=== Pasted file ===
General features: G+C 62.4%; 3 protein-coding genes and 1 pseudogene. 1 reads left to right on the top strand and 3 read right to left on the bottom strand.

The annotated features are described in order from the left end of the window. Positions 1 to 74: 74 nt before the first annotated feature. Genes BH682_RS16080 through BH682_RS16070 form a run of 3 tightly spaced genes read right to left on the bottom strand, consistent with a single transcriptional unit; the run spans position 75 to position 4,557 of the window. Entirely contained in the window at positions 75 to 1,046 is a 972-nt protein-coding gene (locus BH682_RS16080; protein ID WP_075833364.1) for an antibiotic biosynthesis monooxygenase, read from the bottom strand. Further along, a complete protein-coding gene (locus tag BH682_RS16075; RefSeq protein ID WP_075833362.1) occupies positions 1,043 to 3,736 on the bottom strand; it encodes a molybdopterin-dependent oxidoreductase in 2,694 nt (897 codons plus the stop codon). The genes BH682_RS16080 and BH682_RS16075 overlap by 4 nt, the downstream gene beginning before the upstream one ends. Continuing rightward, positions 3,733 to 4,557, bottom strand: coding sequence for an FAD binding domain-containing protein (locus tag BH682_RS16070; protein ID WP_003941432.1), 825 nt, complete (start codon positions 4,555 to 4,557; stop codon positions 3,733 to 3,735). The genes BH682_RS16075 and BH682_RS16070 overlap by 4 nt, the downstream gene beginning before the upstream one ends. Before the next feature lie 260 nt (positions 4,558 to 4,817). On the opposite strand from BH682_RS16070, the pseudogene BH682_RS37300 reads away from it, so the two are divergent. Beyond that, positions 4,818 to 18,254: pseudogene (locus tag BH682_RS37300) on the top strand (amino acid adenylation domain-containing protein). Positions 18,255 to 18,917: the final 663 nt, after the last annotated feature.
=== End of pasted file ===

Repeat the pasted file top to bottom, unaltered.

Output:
General features: G+C 62.4%; 3 protein-coding genes and 1 pseudogene. 1 reads left to right on the top strand and 3 read right to left on the bottom strand.

The annotated features are described in order from the left end of the window. Positions 1 to 74: 74 nt before the first annotated feature. Genes BH682_RS16080 through BH682_RS16070 form a run of 3 tightly spaced genes read right to left on the bottom strand, consistent with a single transcriptional unit; the run spans position 75 to position 4,557 of the window. Entirely contained in the window at positions 75 to 1,046 is a 972-nt protein-coding gene (locus BH682_RS16080; protein ID WP_075833364.1) for an antibiotic biosynthesis monooxygenase, read from the bottom strand. Further along, a complete protein-coding gene (locus tag BH682_RS16075; RefSeq protein ID WP_075833362.1) occupies positions 1,043 to 3,736 on the bottom strand; it encodes a molybdopterin-dependent oxidoreductase in 2,694 nt (897 codons plus the stop codon). The genes BH682_RS16080 and BH682_RS16075 overlap by 4 nt, the downstream gene beginning before the upstream one ends. Continuing rightward, positions 3,733 to 4,557, bottom strand: coding sequence for an FAD binding domain-containing protein (locus tag BH682_RS16070; protein ID WP_003941432.1), 825 nt, complete (start codon positions 4,555 to 4,557; stop codon positions 3,733 to 3,735). The genes BH682_RS16075 and BH682_RS16070 overlap by 4 nt, the downstream gene beginning before the upstream one ends. Before the next feature lie 260 nt (positions 4,558 to 4,817). On the opposite strand from BH682_RS16070, the pseudogene BH682_RS37300 reads away from it, so the two are divergent. Beyond that, positions 4,818 to 18,254: pseudogene (locus tag BH682_RS37300) on the top strand (amino acid adenylation domain-containing protein). Positions 18,255 to 18,917: the final 663 nt, after the last annotated feature.